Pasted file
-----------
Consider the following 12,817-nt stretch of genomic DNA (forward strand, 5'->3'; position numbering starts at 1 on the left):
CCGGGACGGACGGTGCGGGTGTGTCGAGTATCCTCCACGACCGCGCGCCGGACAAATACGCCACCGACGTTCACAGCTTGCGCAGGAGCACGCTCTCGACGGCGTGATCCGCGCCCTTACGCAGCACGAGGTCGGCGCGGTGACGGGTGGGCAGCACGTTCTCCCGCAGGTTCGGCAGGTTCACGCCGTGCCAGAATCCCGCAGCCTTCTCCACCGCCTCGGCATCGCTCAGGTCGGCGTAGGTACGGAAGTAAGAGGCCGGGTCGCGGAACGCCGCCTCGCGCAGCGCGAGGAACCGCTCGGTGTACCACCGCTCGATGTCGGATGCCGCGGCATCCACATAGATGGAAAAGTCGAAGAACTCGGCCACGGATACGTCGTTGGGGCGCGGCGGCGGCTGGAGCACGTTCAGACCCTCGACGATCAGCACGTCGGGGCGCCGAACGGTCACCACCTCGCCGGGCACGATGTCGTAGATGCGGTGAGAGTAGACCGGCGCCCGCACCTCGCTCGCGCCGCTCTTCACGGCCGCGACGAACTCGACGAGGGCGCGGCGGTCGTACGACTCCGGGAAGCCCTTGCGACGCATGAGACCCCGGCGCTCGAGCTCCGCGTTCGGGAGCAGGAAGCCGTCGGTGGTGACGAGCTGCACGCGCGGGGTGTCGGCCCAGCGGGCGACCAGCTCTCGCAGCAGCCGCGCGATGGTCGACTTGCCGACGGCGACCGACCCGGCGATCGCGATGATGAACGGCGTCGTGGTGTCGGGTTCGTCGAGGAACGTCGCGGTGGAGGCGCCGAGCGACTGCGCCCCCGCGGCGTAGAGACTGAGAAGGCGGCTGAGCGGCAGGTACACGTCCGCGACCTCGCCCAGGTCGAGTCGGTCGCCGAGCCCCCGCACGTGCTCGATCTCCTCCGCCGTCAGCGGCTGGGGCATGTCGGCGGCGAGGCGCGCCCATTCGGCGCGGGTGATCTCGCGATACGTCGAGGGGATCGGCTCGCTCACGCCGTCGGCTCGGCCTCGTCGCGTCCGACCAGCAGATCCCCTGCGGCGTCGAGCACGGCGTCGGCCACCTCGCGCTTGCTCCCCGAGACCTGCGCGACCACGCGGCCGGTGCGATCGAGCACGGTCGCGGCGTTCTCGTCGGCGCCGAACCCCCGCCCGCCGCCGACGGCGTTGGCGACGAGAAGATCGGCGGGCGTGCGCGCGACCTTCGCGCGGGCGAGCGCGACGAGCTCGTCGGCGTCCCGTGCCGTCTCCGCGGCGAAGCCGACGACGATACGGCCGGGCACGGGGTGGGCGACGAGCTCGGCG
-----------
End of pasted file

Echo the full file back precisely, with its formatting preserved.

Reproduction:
Consider the following 12,817-nt stretch of genomic DNA (forward strand, 5'->3'; position numbering starts at 1 on the left):
CCGGGACGGACGGTGCGGGTGTGTCGAGTATCCTCCACGACCGCGCGCCGGACAAATACGCCACCGACGTTCACAGCTTGCGCAGGAGCACGCTCTCGACGGCGTGATCCGCGCCCTTACGCAGCACGAGGTCGGCGCGGTGACGGGTGGGCAGCACGTTCTCCCGCAGGTTCGGCAGGTTCACGCCGTGCCAGAATCCCGCAGCCTTCTCCACCGCCTCGGCATCGCTCAGGTCGGCGTAGGTACGGAAGTAAGAGGCCGGGTCGCGGAACGCCGCCTCGCGCAGCGCGAGGAACCGCTCGGTGTACCACCGCTCGATGTCGGATGCCGCGGCATCCACATAGATGGAAAAGTCGAAGAACTCGGCCACGGATACGTCGTTGGGGCGCGGCGGCGGCTGGAGCACGTTCAGACCCTCGACGATCAGCACGTCGGGGCGCCGAACGGTCACCACCTCGCCGGGCACGATGTCGTAGATGCGGTGAGAGTAGACCGGCGCCCGCACCTCGCTCGCGCCGCTCTTCACGGCCGCGACGAACTCGACGAGGGCGCGGCGGTCGTACGACTCCGGGAAGCCCTTGCGACGCATGAGACCCCGGCGCTCGAGCTCCGCGTTCGGGAGCAGGAAGCCGTCGGTGGTGACGAGCTGCACGCGCGGGGTGTCGGCCCAGCGGGCGACCAGCTCTCGCAGCAGCCGCGCGATGGTCGACTTGCCGACGGCGACCGACCCGGCGATCGCGATGATGAACGGCGTCGTGGTGTCGGGTTCGTCGAGGAACGTCGCGGTGGAGGCGCCGAGCGACTGCGCCCCCGCGGCGTAGAGACTGAGAAGGCGGCTGAGCGGCAGGTACACGTCCGCGACCTCGCCCAGGTCGAGTCGGTCGCCGAGCCCCCGCACGTGCTCGATCTCCTCCGCCGTCAGCGGCTGGGGCATGTCGGCGGCGAGGCGCGCCCATTCGGCGCGGGTGATCTCGCGATACGTCGAGGGGATCGGCTCGCTCACGCCGTCGGCTCGGCCTCGTCGCGTCCGACCAGCAGATCCCCTGCGGCGTCGAGCACGGCGTCGGCCACCTCGCGCTTGCTCCCCGAGACCTGCGCGACCACGCGGCCGGTGCGATCGAGCACGGTCGCGGCGTTCTCGTCGGCGCCGAACCCCCGCCCGCCGCCGACGGCGTTGGCGACGAGAAGATCGGCGGGCGTGCGCGCGACCTTCGCGCGGGCGAGCGCGACGAGCTCGTCGGCGTCCCGTGCCGTCTCCGCGGCGAAGCCGACGACGATACGGCCGGGCACGGGGTGGGCGACGAGCTCGGCG